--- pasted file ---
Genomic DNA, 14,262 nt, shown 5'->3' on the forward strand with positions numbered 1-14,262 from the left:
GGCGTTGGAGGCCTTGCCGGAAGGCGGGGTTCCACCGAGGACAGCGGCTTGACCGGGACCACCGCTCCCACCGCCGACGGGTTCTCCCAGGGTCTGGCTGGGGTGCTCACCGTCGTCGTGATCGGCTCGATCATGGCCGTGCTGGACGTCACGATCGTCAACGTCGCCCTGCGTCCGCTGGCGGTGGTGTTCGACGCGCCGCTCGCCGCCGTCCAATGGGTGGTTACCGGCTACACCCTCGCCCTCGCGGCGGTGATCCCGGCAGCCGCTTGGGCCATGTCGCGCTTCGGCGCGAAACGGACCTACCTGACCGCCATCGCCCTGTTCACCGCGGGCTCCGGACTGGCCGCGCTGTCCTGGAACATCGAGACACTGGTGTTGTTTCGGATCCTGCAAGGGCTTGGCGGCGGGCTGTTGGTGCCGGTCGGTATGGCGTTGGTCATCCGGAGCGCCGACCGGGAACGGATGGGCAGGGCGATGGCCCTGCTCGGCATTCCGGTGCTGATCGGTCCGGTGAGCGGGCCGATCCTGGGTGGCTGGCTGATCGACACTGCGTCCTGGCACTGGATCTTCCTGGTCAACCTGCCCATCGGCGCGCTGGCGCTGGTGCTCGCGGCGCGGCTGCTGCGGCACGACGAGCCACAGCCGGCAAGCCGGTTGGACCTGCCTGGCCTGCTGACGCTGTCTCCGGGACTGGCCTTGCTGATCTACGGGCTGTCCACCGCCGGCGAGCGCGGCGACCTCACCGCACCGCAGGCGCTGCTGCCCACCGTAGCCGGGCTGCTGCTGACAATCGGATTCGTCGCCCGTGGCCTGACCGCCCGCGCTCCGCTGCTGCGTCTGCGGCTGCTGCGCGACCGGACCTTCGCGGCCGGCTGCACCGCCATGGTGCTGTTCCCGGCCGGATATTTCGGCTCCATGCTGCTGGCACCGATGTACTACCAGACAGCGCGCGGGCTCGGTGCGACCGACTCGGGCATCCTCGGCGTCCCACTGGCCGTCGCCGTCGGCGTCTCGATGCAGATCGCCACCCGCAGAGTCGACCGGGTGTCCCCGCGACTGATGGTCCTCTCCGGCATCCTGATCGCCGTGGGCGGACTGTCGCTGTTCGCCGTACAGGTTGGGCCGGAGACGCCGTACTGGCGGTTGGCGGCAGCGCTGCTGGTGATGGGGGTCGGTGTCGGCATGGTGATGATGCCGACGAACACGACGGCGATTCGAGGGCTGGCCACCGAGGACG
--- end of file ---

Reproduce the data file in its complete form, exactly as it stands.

Genomic DNA, 14,262 nt, shown 5'->3' on the forward strand with positions numbered 1-14,262 from the left:
GGCGTTGGAGGCCTTGCCGGAAGGCGGGGTTCCACCGAGGACAGCGGCTTGACCGGGACCACCGCTCCCACCGCCGACGGGTTCTCCCAGGGTCTGGCTGGGGTGCTCACCGTCGTCGTGATCGGCTCGATCATGGCCGTGCTGGACGTCACGATCGTCAACGTCGCCCTGCGTCCGCTGGCGGTGGTGTTCGACGCGCCGCTCGCCGCCGTCCAATGGGTGGTTACCGGCTACACCCTCGCCCTCGCGGCGGTGATCCCGGCAGCCGCTTGGGCCATGTCGCGCTTCGGCGCGAAACGGACCTACCTGACCGCCATCGCCCTGTTCACCGCGGGCTCCGGACTGGCCGCGCTGTCCTGGAACATCGAGACACTGGTGTTGTTTCGGATCCTGCAAGGGCTTGGCGGCGGGCTGTTGGTGCCGGTCGGTATGGCGTTGGTCATCCGGAGCGCCGACCGGGAACGGATGGGCAGGGCGATGGCCCTGCTCGGCATTCCGGTGCTGATCGGTCCGGTGAGCGGGCCGATCCTGGGTGGCTGGCTGATCGACACTGCGTCCTGGCACTGGATCTTCCTGGTCAACCTGCCCATCGGCGCGCTGGCGCTGGTGCTCGCGGCGCGGCTGCTGCGGCACGACGAGCCACAGCCGGCAAGCCGGTTGGACCTGCCTGGCCTGCTGACGCTGTCTCCGGGACTGGCCTTGCTGATCTACGGGCTGTCCACCGCCGGCGAGCGCGGCGACCTCACCGCACCGCAGGCGCTGCTGCCCACCGTAGCCGGGCTGCTGCTGACAATCGGATTCGTCGCCCGTGGCCTGACCGCCCGCGCTCCGCTGCTGCGTCTGCGGCTGCTGCGCGACCGGACCTTCGCGGCCGGCTGCACCGCCATGGTGCTGTTCCCGGCCGGATATTTCGGCTCCATGCTGCTGGCACCGATGTACTACCAGACAGCGCGCGGGCTCGGTGCGACCGACTCGGGCATCCTCGGCGTCCCACTGGCCGTCGCCGTCGGCGTCTCGATGCAGATCGCCACCCGCAGAGTCGACCGGGTGTCCCCGCGACTGATGGTCCTCTCCGGCATCCTGATCGCCGTGGGCGGACTGTCGCTGTTCGCCGTACAGGTTGGGCCGGAGACGCCGTACTGGCGGTTGGCGGCAGCGCTGCTGGTGATGGGGGTCGGTGTCGGCATGGTGATGATGCCGACGAACACGACGGCGATTCGAGGGCTGGCCACCGAGGACG